jakub | April 23, 2024

AMERICAN THEATRE | People to Watch: Ingrid Michaelson and Mark Clayton Southers

Ingrid Michaelson and Mark Clayton Southers. (Illustration by MUTI)

Ingrid Michaelson

The singer/songwriter’s first musical, an adaptation of The Notebook with playwright Bekah Brunstetter, is now running on Broadway.

First theatrical memory?

A Midsummer Night’s Dream with my family in Cape Cod when I was about 10. I was enthralled. Some actors’ costumes blended into the set. Once the show started, they all started moving and the whole set came alive. To this day, I remember that feeling of magic in my body.

Last memorable theatrical experience?

Walk on Through: Confessions of a Museum Novice, Gavin Creel’s show at MCC Theater. It was so inspiring and innovative. I loved every second.

What music are you listening to?

Ariana Grande’s “yes, and?” on repeat.

Where is home to you?

Brooklyn. My partner. My family. My dog.

What’s your greatest fear?


What gives you hope?

Music. Art. Laughter. Good food. Love. Friendship. Therapy.

If you could you give your younger self one piece of advice?

Write a musical earlier!

Ingrid Michaelson and Bekah Brunstetter inside the Gerald Schoenfeld Theatre. (Photo by Boneau/Bryan-Brown)

Where does your affinity for musicals come from?

My father would tape a lot of PBS concerts and operas for me, and old black-and-white musicals. I grew up surrounded by music, as my father was a composer. I think my love for musical theatre was an inevitable reaction to my surroundings.

What’s the “note” you get most often?

That my lyrics are deceptively simple. Not sure if it’s a compliment…

When something cool happens, who’s the first person you call?

Will, my partner of eight years. Then my manager, Lynn.

If you could change one thing about the theatre, what would it be?

More suspension of disbelief in honor of universality.

What’s next for you?

I have a record in the can! It’s ready to come out late summer/early fall. Then hopefully more musical theatre writing, as it is my favorite thing to do.

If you didn’t work in the performing arts, what would you be doing?

Teaching kids theatre, which is what I did before my music career.

What did teaching theatre to kids teach you about how to write a good musical?

Be patient with others and with yourself. Have expectations but allow for them to be flexible. Kids can be a lot freer than adults, so remembering that that freedom still exists in us all is helpful.

It’s not theatre unless…

An audience influences the actors, and the actors influence the audience in return.

Mark Clayton Southers

The founder and producing artistic director of Pittsburgh Playwrights Theatre Company will premiere his new play The Coffin Maker at Pittsburgh Public Theater in May.

First theatrical memory?

I was hired to videotape Fences at Kuntu Rep in 1984, and I was sitting in the back row of the Stephen Collins Foster Memorial Hall with my Betamax running, not paying attention. And then Don Marshall started cussing out God! I was like: My goodness, he’s raising his voice and breaking some unknown law. It was frightening, it was chilling, and it was invigorating all at once. It made me pull my chair a little closer to the stage.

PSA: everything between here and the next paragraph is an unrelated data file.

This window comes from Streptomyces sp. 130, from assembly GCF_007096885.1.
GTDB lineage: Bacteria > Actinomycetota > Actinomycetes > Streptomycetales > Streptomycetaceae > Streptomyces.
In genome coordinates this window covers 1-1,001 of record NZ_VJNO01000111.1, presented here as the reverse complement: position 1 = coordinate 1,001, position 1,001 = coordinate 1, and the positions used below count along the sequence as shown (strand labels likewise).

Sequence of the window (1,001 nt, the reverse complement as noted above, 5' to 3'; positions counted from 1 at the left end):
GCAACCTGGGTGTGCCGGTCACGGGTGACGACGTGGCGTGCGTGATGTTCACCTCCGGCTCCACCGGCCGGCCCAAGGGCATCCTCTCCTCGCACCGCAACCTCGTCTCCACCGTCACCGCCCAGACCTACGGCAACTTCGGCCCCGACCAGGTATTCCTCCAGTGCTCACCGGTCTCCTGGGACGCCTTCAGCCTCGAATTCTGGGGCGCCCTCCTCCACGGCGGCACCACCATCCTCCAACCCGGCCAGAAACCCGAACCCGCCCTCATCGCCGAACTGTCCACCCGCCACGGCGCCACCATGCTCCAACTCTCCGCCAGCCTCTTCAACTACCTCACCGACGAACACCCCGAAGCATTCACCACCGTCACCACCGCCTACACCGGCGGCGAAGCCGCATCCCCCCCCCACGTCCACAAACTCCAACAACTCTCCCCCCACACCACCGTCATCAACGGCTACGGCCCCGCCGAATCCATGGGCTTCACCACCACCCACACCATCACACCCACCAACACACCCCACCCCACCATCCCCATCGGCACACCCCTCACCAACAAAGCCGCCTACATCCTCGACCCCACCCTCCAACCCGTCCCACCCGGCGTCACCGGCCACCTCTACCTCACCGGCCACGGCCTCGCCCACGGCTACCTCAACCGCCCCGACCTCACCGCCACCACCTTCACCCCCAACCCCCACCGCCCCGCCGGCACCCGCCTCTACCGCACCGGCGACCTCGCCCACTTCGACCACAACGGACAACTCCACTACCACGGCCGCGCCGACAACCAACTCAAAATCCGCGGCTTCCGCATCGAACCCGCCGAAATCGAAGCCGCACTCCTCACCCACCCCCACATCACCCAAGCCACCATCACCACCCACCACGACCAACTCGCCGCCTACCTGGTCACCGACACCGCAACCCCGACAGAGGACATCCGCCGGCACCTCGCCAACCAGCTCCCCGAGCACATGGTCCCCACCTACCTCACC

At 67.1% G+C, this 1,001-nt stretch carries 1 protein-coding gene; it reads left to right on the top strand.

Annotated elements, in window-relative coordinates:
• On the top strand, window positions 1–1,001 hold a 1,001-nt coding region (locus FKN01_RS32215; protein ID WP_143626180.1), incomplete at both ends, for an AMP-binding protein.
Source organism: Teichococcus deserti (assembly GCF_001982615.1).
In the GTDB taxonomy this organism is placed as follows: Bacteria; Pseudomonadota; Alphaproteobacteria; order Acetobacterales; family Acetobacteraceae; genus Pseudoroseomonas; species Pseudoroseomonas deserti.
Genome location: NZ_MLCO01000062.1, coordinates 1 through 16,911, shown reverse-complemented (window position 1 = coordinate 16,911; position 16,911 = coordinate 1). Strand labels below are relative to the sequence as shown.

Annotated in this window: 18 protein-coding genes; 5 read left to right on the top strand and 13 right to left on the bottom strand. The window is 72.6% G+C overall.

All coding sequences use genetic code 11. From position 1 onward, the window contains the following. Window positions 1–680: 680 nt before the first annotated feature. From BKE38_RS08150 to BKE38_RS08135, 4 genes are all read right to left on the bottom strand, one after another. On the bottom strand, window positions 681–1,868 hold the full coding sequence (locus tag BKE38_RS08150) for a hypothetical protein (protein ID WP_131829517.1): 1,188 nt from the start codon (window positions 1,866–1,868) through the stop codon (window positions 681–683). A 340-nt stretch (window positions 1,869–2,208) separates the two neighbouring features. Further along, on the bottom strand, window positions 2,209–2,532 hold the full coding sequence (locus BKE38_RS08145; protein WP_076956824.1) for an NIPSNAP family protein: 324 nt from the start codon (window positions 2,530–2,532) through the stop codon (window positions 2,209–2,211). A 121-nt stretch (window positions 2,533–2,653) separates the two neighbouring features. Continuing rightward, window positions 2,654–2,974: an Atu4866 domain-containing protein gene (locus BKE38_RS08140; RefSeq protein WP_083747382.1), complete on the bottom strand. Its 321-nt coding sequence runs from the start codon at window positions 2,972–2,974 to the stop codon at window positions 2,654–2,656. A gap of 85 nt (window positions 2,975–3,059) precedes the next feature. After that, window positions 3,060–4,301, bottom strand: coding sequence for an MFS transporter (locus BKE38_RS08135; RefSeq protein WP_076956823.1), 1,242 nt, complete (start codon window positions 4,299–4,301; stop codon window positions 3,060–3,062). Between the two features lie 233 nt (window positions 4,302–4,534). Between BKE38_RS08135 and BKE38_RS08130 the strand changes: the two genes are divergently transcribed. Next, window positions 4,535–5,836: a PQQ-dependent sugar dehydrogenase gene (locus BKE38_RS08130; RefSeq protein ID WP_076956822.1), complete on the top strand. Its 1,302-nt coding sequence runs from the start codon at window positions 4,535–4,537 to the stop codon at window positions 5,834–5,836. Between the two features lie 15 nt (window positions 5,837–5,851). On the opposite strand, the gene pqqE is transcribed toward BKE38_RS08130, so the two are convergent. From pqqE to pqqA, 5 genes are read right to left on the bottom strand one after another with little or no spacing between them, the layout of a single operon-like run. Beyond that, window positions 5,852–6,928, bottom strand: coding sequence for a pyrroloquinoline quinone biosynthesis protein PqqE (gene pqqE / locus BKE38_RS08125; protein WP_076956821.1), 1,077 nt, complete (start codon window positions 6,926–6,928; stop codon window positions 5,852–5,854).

Last memorable theatrical experience?

Last fall during the final scene of my play The Bluegrass Mile at Pittsburgh Playwrights Theatre, this character, Kermit, an elderly man who basically just went along with whatever the white man said, finally spoke up and confronted the sheriff with this long monologue. Several audience members cheered him on. One lady actually stood up and said, “That’s right! God bless you!” It was amazing.

What’s next for you?

I’m teaming up with director Monteze Freeland for The Coffin Maker. It’s a brutal play about a former slave who’s only a former slave because he killed his owner and ran off. It’s a play about redemption. There’s lots of blood, lots of violence.

Mark Clayton Southers on the stage of Pittsburgh Playwrights Theatre. (Photo from the page of Mandy L Kivowitz-Delfaver)

What music are you listening to?

Dinah Washington. Our theatre has 150 seats, but we can also do tables with little lights on them for a cabaret feel. We’re no longer in the downtown cultural district, we’re back in the Hill District, and I thought, we need a play that a non-traditional theatregoer can be attracted to. Back in 2015, we produced a play called Dinah by Ernest McCarty, a jazz musician. So we’re going to remount it.

Last show you binge-watched?

Squid Game. My daughter and I watched it together; it was a good bonding experience. And it does make you think about human nature.

What teachers or mentors most shaped your theatre journey?

Rob Penny, Vernell Lillie, and August Wilson.

What gives you hope?

I was in a major accident eight years ago. I was in the hospital for four months, and I used a wheelchair for a year and a half after I got out of the hospital. Since then I’ve been fighting major depression. So I’m thankful for every day I live for my family. I’m not afraid of dying anymore. I don’t know if that’s good or bad—that’s just how it is. I also get hope from the arts, and the ability to spawn peaceful people.

What’s the “note” you get most often?

Only my wife Neicy gives me notes. It’s usually, “Try not to be so sensitive.”

Favorite place you’ve visited?

Can’t recall the name but I’ve been there many times. The waters are crystal clear and the fishing is amazing, but I always end up waking up…

It’s not theatre unless…

The audience is emotionally moved.

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